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OfflineAncalagon
AgnosticLibertarian

Registered: 07/30/02
Posts: 1,364
Last seen: 8 years, 1 month
Why We Cannot Win: A Soldier's Perspective
    #3187762 - 09/27/04 08:20 PM (12 years, 5 months ago)

Why We Cannot Win

Before I begin, let me state that I am a soldier currently deployed in Iraq, I am not an armchair quarterback. Nor am I some politically idealistic and na?ve young soldier, I am an old and seasoned Non-Commissioned Officer with nearly 20 years under my belt. Additionally, I am not just a soldier with a muds-eye view of the war, I am in Civil Affairs and as such, it is my job to be aware of all the events occurring in this country and specifically in my region.

I have come to the conclusion that we cannot win here for a number of reasons. Ideology and idealism will never trump history and reality.

When we were preparing to deploy, I told my young soldiers to beware of the "political solution." Just when you think you have the situation on the ground in hand, someone will come along with a political directive that throws you off the tracks.

I believe that we could have won this un-Constitutional invasion of Iraq and possibly pulled off the even more un-Constitutional occupation and subjugation of this sovereign nation. It might have even been possible to foist democracy on these people who seem to have no desire, understanding or respect for such an institution. True the possibility of pulling all this off was a long shot and would have required several hundred billion dollars and even more casualties than we?ve seen to date but again it would have been possible, not realistic or necessary but possible.

Here are the specific reasons why we cannot win in Iraq.

First, we refuse to deal in reality. We are in a guerilla war, but because of politics, we are not allowed to declare it a guerilla war and must label the increasingly effective guerilla forces arrayed against us as "terrorists, criminals and dead-enders."

This implies that there is a zero sum game at work, i.e. we can simply kill X number of the enemy and then the fight is over, mission accomplished, everybody wins. Unfortunately, this is not the case. We have few tools at our disposal and those are proving to be wholly ineffective at fighting the guerillas.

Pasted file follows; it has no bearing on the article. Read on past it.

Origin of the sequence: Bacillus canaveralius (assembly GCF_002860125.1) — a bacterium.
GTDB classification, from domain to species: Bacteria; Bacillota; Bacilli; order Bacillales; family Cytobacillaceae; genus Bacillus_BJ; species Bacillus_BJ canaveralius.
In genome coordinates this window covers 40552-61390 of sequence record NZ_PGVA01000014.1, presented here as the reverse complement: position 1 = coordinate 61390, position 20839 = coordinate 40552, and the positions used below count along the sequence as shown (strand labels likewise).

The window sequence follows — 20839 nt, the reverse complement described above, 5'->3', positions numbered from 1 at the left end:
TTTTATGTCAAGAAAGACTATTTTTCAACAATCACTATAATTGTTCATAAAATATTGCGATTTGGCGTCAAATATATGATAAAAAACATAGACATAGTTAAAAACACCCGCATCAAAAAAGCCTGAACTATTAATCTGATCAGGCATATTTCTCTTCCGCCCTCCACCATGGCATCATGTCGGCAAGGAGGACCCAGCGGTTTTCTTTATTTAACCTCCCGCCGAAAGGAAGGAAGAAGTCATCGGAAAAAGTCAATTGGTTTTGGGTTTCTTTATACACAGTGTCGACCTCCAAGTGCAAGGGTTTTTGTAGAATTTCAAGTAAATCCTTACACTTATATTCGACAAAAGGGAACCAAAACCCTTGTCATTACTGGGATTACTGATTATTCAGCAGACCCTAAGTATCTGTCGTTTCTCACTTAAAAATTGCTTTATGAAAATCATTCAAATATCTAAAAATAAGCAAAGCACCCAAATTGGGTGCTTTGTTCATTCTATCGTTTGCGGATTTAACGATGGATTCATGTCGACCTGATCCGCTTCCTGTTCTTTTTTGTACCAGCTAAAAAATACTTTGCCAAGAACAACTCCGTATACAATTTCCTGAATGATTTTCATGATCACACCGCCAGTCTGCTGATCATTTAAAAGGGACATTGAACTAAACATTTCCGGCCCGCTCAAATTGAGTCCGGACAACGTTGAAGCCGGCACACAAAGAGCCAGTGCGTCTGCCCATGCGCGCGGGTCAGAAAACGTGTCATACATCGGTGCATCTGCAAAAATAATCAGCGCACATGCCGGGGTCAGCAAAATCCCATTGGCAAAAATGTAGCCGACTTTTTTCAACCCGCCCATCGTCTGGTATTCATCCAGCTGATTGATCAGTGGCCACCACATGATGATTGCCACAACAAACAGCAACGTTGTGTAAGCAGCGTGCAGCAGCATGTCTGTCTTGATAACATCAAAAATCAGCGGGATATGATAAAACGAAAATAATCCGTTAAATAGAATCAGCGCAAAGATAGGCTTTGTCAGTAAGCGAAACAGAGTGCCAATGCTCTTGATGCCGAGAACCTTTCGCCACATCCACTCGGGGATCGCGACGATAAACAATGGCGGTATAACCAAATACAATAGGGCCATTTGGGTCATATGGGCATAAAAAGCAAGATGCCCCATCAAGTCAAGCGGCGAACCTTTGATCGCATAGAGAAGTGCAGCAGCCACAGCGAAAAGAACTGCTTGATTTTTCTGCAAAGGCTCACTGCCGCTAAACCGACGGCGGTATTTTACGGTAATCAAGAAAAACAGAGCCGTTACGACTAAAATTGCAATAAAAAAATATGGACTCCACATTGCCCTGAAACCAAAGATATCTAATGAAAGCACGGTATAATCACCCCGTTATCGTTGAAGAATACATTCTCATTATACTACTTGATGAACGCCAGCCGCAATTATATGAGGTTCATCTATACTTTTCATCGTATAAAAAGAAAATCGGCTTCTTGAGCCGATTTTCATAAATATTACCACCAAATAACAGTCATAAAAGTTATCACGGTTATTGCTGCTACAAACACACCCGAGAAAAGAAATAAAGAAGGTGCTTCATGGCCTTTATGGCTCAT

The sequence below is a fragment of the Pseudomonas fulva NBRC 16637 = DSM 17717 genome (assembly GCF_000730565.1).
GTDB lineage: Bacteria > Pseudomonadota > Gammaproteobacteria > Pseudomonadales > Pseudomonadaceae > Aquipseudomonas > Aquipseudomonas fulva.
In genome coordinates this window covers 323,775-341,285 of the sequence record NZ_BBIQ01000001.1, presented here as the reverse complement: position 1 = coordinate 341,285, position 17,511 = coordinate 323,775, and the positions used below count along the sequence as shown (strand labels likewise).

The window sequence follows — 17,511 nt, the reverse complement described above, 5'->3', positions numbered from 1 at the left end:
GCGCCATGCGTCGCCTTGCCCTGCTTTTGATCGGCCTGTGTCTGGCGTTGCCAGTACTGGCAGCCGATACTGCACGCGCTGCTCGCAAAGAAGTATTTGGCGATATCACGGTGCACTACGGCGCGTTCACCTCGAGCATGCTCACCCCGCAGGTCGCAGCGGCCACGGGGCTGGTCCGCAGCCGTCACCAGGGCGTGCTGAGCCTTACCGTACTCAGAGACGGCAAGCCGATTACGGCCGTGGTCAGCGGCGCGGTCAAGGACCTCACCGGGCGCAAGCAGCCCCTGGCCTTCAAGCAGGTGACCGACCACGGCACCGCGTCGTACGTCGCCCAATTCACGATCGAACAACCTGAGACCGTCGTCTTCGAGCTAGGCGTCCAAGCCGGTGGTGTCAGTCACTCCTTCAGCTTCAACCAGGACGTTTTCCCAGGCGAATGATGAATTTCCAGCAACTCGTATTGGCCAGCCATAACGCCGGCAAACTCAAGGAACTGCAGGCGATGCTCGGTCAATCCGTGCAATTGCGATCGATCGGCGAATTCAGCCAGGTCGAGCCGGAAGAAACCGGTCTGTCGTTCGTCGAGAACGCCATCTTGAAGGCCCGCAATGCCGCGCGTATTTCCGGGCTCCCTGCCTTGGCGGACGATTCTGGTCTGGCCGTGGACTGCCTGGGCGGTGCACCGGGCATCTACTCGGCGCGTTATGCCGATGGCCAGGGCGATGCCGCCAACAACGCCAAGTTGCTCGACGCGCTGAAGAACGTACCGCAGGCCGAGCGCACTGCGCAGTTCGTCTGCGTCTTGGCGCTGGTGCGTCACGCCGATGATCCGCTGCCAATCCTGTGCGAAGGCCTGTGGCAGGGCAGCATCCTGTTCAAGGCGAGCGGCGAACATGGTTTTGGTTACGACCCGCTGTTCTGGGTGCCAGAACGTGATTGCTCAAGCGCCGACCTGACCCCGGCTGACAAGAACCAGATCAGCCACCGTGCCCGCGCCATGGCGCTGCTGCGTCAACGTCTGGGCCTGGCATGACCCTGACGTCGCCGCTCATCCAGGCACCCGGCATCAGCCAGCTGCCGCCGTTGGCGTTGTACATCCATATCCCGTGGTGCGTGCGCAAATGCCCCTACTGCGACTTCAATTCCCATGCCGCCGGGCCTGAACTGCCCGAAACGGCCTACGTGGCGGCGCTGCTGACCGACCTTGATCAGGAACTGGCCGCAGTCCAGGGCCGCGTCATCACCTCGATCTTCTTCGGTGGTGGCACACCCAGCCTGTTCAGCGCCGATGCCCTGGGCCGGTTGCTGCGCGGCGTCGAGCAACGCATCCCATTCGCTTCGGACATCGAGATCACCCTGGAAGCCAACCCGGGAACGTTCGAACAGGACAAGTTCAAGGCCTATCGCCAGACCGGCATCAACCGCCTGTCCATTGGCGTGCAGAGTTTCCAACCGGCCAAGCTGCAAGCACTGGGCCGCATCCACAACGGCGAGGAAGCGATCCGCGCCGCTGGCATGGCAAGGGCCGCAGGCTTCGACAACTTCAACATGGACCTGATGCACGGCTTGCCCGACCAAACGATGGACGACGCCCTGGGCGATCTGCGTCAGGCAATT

The idea behind fighting a guerilla army is not to destroy its every man (an impossibility since he hides himself by day amongst the populace). Rather the idea in guerilla warfare is to erode or destroy his base of support.

So long as there is support for the guerilla, for every one you kill two more rise up to take his place. More importantly, when your tools for killing him are precision guided munitions, raids and other acts that create casualties among the innocent populace, you raise the support for the guerillas and undermine the support for yourself. (A 500-pound precision bomb has a casualty-producing radius of 400 meters minimum; do the math.)

Second, our assessment of what motivates the average Iraqi was skewed, again by politically motivated "experts." We came here with some fantasy idea that the natives were all ignorant, mud-hut dwelling camel riders who would line the streets and pelt us with rose petals, lay palm fronds in the street and be eternally grateful. While at one time there may have actually been support and respect from the locals, months of occupation by our regular military forces have turned the formerly friendly into the recently hostile.

Attempts to correct the thinking in this regard are in vain; it is not politically correct to point out the fact that the locals are not only disliking us more and more, they are growing increasingly upset and often overtly hostile. Instead of addressing the reasons why the locals are becoming angry and discontented, we allow politicians in Washington DC to give us pat and convenient reasons that are devoid of any semblance of reality.

We are told that the locals are not upset because we have a hostile, aggressive and angry Army occupying their nation. We are told that they are not upset at the police state we have created, or at the manner of picking their representatives for them. Rather we are told, they are upset because of a handful of terrorists, criminals and dead enders in their midst have made them upset, that and of course the ever convenient straw man of "left wing media bias."